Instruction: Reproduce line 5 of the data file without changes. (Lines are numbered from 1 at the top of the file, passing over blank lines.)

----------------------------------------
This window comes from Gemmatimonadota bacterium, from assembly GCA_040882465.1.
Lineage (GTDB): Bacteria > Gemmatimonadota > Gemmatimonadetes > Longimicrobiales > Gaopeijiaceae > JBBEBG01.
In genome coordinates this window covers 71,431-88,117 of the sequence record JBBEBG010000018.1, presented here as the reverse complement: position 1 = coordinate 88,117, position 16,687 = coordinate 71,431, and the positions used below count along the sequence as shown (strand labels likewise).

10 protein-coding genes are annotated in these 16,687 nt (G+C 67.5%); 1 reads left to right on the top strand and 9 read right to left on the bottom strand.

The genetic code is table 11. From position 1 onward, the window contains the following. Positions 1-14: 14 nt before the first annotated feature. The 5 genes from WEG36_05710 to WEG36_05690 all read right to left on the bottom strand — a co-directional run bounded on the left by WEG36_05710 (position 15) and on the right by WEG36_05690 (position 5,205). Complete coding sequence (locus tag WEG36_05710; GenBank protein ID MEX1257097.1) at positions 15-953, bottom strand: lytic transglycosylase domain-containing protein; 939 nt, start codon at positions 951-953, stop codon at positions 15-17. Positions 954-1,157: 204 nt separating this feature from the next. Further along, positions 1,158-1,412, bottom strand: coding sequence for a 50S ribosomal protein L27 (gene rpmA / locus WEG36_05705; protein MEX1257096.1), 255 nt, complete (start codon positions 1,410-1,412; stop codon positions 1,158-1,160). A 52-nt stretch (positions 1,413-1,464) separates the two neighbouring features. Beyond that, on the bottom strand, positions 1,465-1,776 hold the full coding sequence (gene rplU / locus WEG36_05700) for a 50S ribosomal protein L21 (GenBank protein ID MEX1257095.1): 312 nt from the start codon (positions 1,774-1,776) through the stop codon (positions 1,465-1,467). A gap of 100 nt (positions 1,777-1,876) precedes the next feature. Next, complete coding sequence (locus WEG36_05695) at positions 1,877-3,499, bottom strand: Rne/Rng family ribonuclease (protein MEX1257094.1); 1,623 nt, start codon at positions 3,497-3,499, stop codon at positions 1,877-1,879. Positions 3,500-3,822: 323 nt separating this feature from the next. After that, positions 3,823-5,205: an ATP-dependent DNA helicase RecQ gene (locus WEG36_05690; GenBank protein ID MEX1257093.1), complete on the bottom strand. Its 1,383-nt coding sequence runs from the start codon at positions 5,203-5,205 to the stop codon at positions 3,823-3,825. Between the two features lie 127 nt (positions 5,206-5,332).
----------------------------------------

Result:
The genetic code is table 11. From position 1 onward, the window contains the following. Positions 1-14: 14 nt before the first annotated feature. The 5 genes from WEG36_05710 to WEG36_05690 all read right to left on the bottom strand — a co-directional run bounded on the left by WEG36_05710 (position 15) and on the right by WEG36_05690 (position 5,205). Complete coding sequence (locus tag WEG36_05710; GenBank protein ID MEX1257097.1) at positions 15-953, bottom strand: lytic transglycosylase domain-containing protein; 939 nt, start codon at positions 951-953, stop codon at positions 15-17. Positions 954-1,157: 204 nt separating this feature from the next. Further along, positions 1,158-1,412, bottom strand: coding sequence for a 50S ribosomal protein L27 (gene rpmA / locus WEG36_05705; protein MEX1257096.1), 255 nt, complete (start codon positions 1,410-1,412; stop codon positions 1,158-1,160). A 52-nt stretch (positions 1,413-1,464) separates the two neighbouring features. Beyond that, on the bottom strand, positions 1,465-1,776 hold the full coding sequence (gene rplU / locus WEG36_05700) for a 50S ribosomal protein L21 (GenBank protein ID MEX1257095.1): 312 nt from the start codon (positions 1,774-1,776) through the stop codon (positions 1,465-1,467). A gap of 100 nt (positions 1,777-1,876) precedes the next feature. Next, complete coding sequence (locus WEG36_05695) at positions 1,877-3,499, bottom strand: Rne/Rng family ribonuclease (protein MEX1257094.1); 1,623 nt, start codon at positions 3,497-3,499, stop codon at positions 1,877-1,879. Positions 3,500-3,822: 323 nt separating this feature from the next. After that, positions 3,823-5,205: an ATP-dependent DNA helicase RecQ gene (locus WEG36_05690; GenBank protein ID MEX1257093.1), complete on the bottom strand. Its 1,383-nt coding sequence runs from the start codon at positions 5,203-5,205 to the stop codon at positions 3,823-3,825. Between the two features lie 127 nt (positions 5,206-5,332).